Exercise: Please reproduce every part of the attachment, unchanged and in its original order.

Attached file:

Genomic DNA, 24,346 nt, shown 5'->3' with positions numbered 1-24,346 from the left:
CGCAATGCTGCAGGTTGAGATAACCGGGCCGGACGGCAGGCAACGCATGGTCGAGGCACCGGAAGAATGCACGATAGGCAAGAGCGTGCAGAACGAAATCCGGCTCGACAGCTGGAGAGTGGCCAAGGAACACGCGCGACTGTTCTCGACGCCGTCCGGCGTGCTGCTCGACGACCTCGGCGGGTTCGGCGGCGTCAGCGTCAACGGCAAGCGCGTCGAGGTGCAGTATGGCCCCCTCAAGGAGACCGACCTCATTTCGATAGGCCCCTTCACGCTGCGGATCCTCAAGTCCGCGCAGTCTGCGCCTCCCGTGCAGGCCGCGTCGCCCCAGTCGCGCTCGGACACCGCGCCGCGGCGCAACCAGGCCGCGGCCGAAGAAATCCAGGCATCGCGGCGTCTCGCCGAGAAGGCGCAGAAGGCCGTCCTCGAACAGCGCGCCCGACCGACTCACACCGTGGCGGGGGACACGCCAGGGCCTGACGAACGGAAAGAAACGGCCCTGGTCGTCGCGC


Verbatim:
Genomic DNA, 24,346 nt, shown 5'->3' with positions numbered 1-24,346 from the left:
CGCAATGCTGCAGGTTGAGATAACCGGGCCGGACGGCAGGCAACGCATGGTCGAGGCACCGGAAGAATGCACGATAGGCAAGAGCGTGCAGAACGAAATCCGGCTCGACAGCTGGAGAGTGGCCAAGGAACACGCGCGACTGTTCTCGACGCCGTCCGGCGTGCTGCTCGACGACCTCGGCGGGTTCGGCGGCGTCAGCGTCAACGGCAAGCGCGTCGAGGTGCAGTATGGCCCCCTCAAGGAGACCGACCTCATTTCGATAGGCCCCTTCACGCTGCGGATCCTCAAGTCCGCGCAGTCTGCGCCTCCCGTGCAGGCCGCGTCGCCCCAGTCGCGCTCGGACACCGCGCCGCGGCGCAACCAGGCCGCGGCCGAAGAAATCCAGGCATCGCGGCGTCTCGCCGAGAAGGCGCAGAAGGCCGTCCTCGAACAGCGCGCCCGACCGACTCACACCGTGGCGGGGGACACGCCAGGGCCTGACGAACGGAAAGAAACGGCCCTGGTCGTCGCGC